Popular right-wing pundit Charlie Kirk said President Biden does not care about the environmental disaster in East Palestine, Ohio, because it happened primarily to white people. "It's because the war on white people continues,” he said. “Why would you care for the white working class voters in eastern Ohio?" (February 2023).
The House Judiciary Committee tweeted a clip from a hearing, claiming "Illegal immigration damages our ENVIRONMENT every single day." (February 2023).
The Federation for American Immigrant Reform (FAIR) published a blog claiming Biden’s family planning and immigration policies would harm the environment because they would lead to population growth in ecologically sensitive areas. (February 2023).
The conservative Center for Immigration Studies published an article claiming immigration harms the U.S. environment. "One of the problems with bringing in new people is that while their negative impact on the environment is minimal in their home countries, after they arrive they start acting like Americans, driving cars, using fossil fuels, and thus damaging the environment just like Americans do." (December 2022).
The rise of rhetoric like this is why Staudenmaier thinks Republicans may only be a few years behind other countries’ conservative parties that have more openly embraced eco-fascist ideals.
“I can't say for sure, but that's where I think things are trending right now,” he said. “And that's a big deal.”
The rise of eco-fascist rhetoric abroad
A primary example is Germany’s anti-immigrant far-right party, Alternative for Germany. For many years, its environmental politics were similar to the American right-wing: based mostly on climate denial and support for coal.
But after the 2019 elections saw the country’s Green Party surge, the youth wing of AfD recommended moving away from climate denial, noting that climate issues move “more people than we thought.” Instead, they recommended using concerns about the climate and environment to further promote their anti-immigrant rhetoric. This includes instilling more fear about non-white outsiders; linking the preservation of the environment to the preservation of “culture;” and building border walls around their country to keep their environment clean.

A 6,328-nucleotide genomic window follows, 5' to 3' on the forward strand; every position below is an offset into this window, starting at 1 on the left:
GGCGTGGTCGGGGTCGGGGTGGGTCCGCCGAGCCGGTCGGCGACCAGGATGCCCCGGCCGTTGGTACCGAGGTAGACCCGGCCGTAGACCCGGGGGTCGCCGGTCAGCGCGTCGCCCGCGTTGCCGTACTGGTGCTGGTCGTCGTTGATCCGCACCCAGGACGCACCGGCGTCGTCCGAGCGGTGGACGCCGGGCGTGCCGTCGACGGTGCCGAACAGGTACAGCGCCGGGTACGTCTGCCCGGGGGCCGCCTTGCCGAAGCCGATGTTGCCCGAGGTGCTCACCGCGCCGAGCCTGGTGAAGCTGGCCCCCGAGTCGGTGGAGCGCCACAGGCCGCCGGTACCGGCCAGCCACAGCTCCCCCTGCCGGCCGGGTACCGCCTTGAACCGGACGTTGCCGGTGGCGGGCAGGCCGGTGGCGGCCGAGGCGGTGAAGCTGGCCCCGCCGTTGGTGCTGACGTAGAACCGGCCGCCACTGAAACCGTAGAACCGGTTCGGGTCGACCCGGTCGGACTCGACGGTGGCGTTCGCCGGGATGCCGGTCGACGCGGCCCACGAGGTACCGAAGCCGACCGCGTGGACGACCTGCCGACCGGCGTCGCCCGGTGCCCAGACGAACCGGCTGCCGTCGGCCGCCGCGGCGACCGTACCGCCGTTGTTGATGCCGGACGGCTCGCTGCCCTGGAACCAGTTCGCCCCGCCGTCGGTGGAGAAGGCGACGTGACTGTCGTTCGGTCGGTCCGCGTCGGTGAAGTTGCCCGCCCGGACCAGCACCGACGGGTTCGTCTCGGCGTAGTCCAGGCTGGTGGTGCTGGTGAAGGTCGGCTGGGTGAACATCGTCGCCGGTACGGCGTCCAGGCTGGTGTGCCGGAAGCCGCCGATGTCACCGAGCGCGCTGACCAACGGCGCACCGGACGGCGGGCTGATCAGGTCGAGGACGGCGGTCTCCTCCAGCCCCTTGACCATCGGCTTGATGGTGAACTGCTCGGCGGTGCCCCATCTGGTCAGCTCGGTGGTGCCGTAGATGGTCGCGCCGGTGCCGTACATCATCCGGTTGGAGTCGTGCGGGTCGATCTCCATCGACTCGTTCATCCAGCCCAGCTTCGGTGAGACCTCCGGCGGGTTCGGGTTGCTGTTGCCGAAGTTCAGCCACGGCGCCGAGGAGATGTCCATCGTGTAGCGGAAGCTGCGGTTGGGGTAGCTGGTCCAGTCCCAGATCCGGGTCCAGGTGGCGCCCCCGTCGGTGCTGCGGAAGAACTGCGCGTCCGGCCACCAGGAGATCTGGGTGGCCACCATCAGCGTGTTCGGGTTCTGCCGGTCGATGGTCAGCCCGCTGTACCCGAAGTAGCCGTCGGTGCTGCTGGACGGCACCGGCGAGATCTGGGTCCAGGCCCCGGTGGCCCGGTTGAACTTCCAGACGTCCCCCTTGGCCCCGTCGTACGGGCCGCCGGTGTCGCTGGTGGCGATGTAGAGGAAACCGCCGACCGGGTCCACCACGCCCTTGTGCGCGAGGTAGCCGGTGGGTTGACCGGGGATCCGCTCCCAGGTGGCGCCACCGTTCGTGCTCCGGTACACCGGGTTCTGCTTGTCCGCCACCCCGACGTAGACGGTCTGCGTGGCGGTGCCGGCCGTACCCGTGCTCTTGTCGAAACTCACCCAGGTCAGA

Since then, the AfD youth wing’s position “has slowly won out within the party as a whole,” Staudenmaier said. “I think for the next set of elections, it may become the official stance.”
Germany isn’t the only country greenwashing its racist and xenophobic rhetoric in a bid to sway voters. Writing for Dissent, Kate Aronoff noted it happening in France’s far-right National Rally, under Marine Le Pen’s leadership. “Le Pen herself has argued that concern for the climate is inherently nationalist. Those who are ‘nomadic,’ she said, ‘do not care about the environment; they have no homeland.’”
While this global rise in eco-fascist rhetoric is deeply concerning, it’s not inevitable. But the only way to prevent it is to understand its potential power.
“For those of us who are committed environmentalists, we can't get complacent. We can’t simply assume that environmental ideals automatically go hand in hand with a commitment to social justice or equality,” Staudenmaier said. “If we want to see those things go together, then we need to work to make them go together, because it's never going to happen naturally.”
Arielle Samuelson contributed reporting.
Catch of the Day: Today’s article made us particularly in need of an emotional support animal. So since it’s nearly Earth Day, we’re bringing you potentially the cutest thing we’ve seen on Earth:
Coming to us from reader Thomas, Wallace is a 5-year-old brindle boxer/bulldog mix, who is generally well-behaved except in the presence of squirrels, rabbits, cats, small dogs, medium dogs, and large dogs.
Wallace does, however, love people—unless, of course, said person is carrying a rake, a shovel, a large plastic bag, or a cardboard box, or makes a loud noise or a sudden move.
Wallace is the biggest, toughest, most dangerous scaredy-cat dog in the neighborhood. Wallace—he’s just like us!